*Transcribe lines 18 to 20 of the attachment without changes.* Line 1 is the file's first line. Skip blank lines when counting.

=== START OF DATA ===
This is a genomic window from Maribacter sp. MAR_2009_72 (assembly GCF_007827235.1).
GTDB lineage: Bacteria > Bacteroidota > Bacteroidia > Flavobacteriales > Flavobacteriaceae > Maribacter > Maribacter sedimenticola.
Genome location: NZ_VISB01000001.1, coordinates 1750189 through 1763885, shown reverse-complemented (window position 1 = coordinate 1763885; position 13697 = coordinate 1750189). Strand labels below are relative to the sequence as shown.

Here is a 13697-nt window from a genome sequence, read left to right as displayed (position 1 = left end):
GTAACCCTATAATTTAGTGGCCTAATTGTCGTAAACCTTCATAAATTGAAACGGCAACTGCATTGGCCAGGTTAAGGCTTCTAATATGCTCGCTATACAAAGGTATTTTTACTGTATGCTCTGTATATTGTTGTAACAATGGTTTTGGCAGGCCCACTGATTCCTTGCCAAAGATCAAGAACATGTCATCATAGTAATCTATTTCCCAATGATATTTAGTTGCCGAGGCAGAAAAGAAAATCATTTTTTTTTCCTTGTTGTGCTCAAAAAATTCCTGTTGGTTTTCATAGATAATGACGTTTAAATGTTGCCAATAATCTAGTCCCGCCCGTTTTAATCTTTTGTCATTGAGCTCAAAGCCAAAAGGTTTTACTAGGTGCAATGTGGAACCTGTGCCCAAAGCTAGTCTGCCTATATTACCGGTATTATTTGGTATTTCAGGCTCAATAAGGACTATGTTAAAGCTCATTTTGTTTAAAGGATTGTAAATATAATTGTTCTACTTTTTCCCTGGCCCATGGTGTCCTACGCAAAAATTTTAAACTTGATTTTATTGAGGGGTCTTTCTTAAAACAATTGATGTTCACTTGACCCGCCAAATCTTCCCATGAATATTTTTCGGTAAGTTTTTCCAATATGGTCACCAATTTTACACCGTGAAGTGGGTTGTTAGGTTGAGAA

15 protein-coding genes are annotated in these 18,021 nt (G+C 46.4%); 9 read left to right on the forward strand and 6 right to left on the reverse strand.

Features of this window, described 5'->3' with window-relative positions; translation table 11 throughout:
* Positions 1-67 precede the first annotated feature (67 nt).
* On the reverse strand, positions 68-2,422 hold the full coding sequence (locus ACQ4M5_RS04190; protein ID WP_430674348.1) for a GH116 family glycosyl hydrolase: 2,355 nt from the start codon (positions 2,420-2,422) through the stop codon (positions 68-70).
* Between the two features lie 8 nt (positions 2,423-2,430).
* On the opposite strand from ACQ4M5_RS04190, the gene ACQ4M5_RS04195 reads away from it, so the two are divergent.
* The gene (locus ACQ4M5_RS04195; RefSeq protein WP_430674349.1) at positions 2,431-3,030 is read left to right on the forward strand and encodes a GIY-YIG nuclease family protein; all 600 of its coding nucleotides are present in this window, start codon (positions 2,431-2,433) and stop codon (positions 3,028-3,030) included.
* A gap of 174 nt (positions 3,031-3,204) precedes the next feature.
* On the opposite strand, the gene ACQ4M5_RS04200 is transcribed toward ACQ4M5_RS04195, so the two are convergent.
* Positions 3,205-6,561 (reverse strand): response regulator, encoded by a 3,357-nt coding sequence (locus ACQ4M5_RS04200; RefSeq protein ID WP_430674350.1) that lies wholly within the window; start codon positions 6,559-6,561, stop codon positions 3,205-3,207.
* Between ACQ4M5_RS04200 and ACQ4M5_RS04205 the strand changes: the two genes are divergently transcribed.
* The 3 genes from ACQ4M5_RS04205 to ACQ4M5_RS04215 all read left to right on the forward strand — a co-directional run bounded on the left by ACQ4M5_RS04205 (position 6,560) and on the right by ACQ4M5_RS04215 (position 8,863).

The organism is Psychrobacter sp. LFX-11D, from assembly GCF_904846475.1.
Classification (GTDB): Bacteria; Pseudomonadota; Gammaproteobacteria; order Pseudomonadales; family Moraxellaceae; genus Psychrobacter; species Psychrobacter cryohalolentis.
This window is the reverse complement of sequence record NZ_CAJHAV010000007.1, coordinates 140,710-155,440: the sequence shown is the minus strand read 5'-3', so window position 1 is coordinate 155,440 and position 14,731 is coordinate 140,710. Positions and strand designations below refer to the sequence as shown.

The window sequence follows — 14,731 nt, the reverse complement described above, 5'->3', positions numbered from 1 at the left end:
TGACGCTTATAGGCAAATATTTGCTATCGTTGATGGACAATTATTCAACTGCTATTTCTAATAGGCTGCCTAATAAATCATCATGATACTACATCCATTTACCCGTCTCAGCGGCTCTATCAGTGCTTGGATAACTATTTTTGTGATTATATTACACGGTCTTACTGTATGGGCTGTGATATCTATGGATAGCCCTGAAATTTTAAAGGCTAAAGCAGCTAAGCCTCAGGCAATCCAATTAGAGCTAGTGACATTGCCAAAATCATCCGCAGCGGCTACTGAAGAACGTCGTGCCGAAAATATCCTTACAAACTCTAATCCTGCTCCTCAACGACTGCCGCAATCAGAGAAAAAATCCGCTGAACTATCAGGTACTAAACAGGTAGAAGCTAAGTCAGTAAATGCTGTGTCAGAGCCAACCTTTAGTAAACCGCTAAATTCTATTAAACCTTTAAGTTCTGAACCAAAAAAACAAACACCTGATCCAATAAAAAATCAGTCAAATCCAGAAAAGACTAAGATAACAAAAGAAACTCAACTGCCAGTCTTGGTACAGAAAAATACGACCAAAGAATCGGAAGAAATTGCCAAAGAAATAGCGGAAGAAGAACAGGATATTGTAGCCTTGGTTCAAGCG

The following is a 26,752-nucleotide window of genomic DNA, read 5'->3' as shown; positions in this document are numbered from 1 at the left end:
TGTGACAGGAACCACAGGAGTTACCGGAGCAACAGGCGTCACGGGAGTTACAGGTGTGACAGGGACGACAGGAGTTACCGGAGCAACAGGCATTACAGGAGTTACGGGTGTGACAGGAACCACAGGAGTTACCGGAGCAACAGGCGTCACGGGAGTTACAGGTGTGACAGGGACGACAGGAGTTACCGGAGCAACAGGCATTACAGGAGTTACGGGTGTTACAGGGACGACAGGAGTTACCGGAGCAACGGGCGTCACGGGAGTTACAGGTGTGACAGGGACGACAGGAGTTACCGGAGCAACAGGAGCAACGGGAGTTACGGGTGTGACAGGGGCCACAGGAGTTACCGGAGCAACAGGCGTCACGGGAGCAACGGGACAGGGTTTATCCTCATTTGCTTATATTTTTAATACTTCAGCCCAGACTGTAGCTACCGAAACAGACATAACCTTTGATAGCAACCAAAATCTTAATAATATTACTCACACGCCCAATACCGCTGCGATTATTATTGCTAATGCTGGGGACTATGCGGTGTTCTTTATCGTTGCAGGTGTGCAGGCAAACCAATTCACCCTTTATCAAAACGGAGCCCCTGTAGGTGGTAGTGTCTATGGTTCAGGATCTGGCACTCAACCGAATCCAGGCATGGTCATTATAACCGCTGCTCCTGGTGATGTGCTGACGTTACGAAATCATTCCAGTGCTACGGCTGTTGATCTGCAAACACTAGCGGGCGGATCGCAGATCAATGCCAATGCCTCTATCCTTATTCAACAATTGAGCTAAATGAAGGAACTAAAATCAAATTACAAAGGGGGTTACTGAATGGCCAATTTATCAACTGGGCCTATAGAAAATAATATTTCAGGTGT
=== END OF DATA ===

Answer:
The organism is Psychrobacter sp. LFX-11D, from assembly GCF_904846475.1.
Classification (GTDB): Bacteria; Pseudomonadota; Gammaproteobacteria; order Pseudomonadales; family Moraxellaceae; genus Psychrobacter; species Psychrobacter cryohalolentis.
This window is the reverse complement of sequence record NZ_CAJHAV010000007.1, coordinates 140,710-155,440: the sequence shown is the minus strand read 5'-3', so window position 1 is coordinate 155,440 and position 14,731 is coordinate 140,710. Positions and strand designations below refer to the sequence as shown.